Fanta comes from Germany

Fanta cans - ©, the orange fizzy drink produced and distributed by the Coca-Cola Company, is known throughout most parts of the world.  And yet how many people know that the drink originated in Germany?

I was fascinated by the story when I read it for the first time.

During the Second World War it was not possible for the German Coca-Cola subsidiary to import the raw materials necessary to make the original Coca-Cola drink.

Faced with the problem of not having a product to sell, the German bosses came up with an alternative product made from what was available at the time.  The name “Fanta” stems from the German word Fantasie (fantasy).

Amongst the products used were the leftovers from cider and cheese production!

I do wonder how many other things that are known worldwide were invented or discovered in Germany, without that fact about them being well known.  Two that spring to mind – although they are almost 100 years apart – are X-Rays (by Wilhelm Conrad Röntgen) and the MP3-format (by the Fraunhofer Institut).

Any more suggestions?

Cola + Orange = Spezi

If you ask for a “Spezi” in a restaurant in Germany, then the most probable drink that you will be served is probably going to be a mixture of cola with orange lemonade.

A bottle of Spezi®However, the term is actually a registered trademark: Spezi® and belongs to an organisation called the “Spezi Markengetränkeverband Deutschland e.V.” which is a collection of 13 breweries that produce a drink by the same name.

Breweries?  Yes, not only was I not aware of the trademark until recently, but even less did I suspect that the drink used to be a type of beer.

And yet the product is familiar.  I have drunk products labelled as “Spezi” in the past, probably not realising that I was drinking something special.  It’s even a slightly different mixture, as it contains orange juice.

However, other products on the market using the orange lemonade recipe, “Mezzo Mix” for example, which is produced by Coca Cola, are still referred to colloquially as “Spezi”.  Not by their manufacturers, of course, but by the people buying and drinking them.

Some restaurants even mix it themselves from Coca Cola and Fanta, or Pepsi and Miranda, and write it on the menu as “Spezi”.  I wonder how many of them have no idea that they are using a trademark without selling authentic product?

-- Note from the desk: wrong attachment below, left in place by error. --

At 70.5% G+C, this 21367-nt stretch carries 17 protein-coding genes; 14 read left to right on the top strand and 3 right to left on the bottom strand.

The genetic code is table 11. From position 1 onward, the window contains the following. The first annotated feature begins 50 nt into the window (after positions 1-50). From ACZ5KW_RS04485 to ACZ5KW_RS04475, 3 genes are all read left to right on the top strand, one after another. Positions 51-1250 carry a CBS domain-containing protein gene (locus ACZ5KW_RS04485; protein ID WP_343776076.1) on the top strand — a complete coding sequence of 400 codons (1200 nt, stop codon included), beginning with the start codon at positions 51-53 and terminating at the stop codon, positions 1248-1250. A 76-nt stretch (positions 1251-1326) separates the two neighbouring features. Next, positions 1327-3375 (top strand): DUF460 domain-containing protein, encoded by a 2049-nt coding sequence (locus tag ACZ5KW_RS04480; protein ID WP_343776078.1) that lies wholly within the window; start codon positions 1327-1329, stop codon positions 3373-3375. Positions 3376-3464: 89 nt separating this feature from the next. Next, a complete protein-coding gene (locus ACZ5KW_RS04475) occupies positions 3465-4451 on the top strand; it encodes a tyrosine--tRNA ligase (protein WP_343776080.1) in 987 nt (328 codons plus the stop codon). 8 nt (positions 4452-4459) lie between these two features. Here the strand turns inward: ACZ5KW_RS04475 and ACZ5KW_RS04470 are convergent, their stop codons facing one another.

There are also regional names in some parts of Germany for the mixture of cola and orange lemonade.  My favourite has to be “Kalter Kaffee” (cold coffee), but particularly confusing is the fact that it is apparently called “Diesel” in Cologne – anywhere else that refer to a mixture of cola with beer.

Spezi on the other hand can still mean a drink mixed with bier in some areas, or even with spirits.

So what does the unsuspecting tourist do when they want to try this particular German drink?

Ask the waiter would seem to be a reasonable suggestion if you are visiting someone new, unless the menu specifically refers to the trademarked drink.

I shall certainly be looking closer at any menus that I read in future to see which version they offer.  I’ve already found two interesting cases.  One says that their drink is “selbst gemischt” (self-mixed), and the other one avoided the trademark altogether and sold me a “Speetzy”!

Children are welcome…

… as long as they can be seen.

That was the impression left by a visit to one of our favourite service stations on the way from England yesterday.  The sign on the door says “Kinder sind hier gern gesehen”, meaning “children are welcome”, but actually translated as something like “children are gladly seen”.

Kinder sind hier gern gesehen

"Kinder sind hier gern gesehen"

Anyway, we like this particular stop because they have good value family meals and it is at about the right place to have a break on the 6 hour journey from Calais to Frankfurt.  As usual, we stopped there yesterday and ordered our meal at the warm food counter.  We then let our daughter go to play in the childrens’ area which is located between the food section and the seating.  This was our mistake.

When we came to pay at the cash desk, we were charged the full price for our drinks because the cashier could not see our daughter from her viewpoint.  This all made very little sense, as she was still prepared to charge the food as a family meal, so accepting that we could have the deal on the food but not on the accompanying drinks on the same tray!

Strangely, my offer to go and get our daughter to “prove” to her that she really was with us made her change her mind and she duly removed one of the drinks from the bill.  Perhaps she didn’t want us to hold up the queue anymore?  (Sound familiar?)

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